Blade: He has said he doesn’t doubt that you are a committed supporter of the LGBT community. But he also said you are a Johnny-come-lately on marriage equality for gay people. He said you hesitated to support legalization of same-sex marriage in the District.

Schwartz: Listen — there was a lot of conflict within the community itself. You’ve got to go back a few years. We had the strongest domestic [partnership] law in the country. And I helped add to that. I always supported what was done and I helped that. And there was nervousness among lots of us who were supporters about putting that in jeopardy. But I did write in 2008 in this newspaper. I did write that I was there on the marriage question. Go back and look at it. And I am not opposed to it was the way it was written. And that was in 2008. It took Barack Obama and Hillary Clinton far more years than that. What was it 2013 that they both came around?


Blade: It was 2012 for the president.

Schwartz: OK – so please. I cannot be criticized on this. I cannot be criticized. And when the community as a whole was ready to say yes let’s go forward I was there. I had the same concerns that many others had. But when the community was there, I was ready to go forward. I did think the word marriage would prolong the issue. But thank God it didn’t. And I’m grateful that it didn’t.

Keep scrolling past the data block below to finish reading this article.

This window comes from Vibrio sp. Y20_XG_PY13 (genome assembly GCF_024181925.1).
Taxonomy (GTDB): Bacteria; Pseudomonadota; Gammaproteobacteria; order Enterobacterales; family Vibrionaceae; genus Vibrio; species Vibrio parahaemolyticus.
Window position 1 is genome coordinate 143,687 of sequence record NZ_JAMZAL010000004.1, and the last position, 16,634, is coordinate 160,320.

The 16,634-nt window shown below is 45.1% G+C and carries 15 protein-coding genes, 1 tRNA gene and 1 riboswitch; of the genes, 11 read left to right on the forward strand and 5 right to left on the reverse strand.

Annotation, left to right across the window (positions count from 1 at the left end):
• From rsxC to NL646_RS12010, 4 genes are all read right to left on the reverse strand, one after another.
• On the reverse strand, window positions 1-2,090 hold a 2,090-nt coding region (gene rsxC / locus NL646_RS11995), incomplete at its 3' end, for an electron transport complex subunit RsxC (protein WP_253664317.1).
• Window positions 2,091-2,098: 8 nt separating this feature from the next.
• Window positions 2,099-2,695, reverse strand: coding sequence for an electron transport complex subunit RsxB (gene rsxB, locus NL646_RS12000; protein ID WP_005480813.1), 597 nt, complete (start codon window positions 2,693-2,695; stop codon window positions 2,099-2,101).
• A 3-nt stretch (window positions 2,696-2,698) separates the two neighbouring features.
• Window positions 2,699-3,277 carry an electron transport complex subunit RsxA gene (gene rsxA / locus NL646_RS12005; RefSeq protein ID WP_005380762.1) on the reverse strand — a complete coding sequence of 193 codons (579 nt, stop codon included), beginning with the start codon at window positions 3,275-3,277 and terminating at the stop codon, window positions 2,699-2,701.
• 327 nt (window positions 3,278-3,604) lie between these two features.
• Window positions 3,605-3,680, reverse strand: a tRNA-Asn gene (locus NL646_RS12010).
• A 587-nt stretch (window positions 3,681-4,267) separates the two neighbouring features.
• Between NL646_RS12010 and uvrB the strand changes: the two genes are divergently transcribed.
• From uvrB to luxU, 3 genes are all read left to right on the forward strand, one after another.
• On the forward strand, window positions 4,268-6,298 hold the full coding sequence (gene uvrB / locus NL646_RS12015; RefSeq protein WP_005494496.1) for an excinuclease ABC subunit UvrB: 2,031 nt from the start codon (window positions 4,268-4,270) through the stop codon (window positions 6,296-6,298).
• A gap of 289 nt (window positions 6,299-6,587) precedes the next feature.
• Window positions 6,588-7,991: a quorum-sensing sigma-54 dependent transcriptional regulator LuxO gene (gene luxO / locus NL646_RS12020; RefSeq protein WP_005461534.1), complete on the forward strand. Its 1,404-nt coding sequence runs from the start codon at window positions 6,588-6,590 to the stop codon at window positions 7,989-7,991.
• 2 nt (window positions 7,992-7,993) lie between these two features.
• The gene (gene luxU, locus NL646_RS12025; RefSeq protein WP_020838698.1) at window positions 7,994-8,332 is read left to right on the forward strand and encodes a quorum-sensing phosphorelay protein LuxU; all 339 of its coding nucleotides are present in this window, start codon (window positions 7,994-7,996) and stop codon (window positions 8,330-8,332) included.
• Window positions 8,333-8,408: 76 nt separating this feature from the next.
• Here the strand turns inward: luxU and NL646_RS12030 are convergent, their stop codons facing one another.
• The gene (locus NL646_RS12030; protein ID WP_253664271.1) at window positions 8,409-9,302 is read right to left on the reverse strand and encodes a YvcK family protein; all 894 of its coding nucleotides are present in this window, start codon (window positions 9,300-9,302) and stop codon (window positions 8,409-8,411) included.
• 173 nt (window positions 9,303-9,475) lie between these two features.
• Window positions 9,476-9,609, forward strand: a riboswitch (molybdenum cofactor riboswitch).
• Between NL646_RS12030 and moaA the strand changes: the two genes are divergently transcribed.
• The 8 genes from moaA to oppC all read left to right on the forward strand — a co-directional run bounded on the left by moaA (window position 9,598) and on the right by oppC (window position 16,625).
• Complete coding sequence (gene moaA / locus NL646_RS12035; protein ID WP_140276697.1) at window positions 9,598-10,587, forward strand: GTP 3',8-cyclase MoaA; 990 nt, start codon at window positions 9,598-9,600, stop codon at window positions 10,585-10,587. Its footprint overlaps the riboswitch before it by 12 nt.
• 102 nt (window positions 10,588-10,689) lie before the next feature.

Blade: You’re referring to the D.C. marriage equality law?

Schwartz: Yeah. Well I thought the word marriage might prolong it. I was at – long before all this happened. If I had been on the Council in 2009 I would have voted for it without a doubt. I would have voted for it in 2009…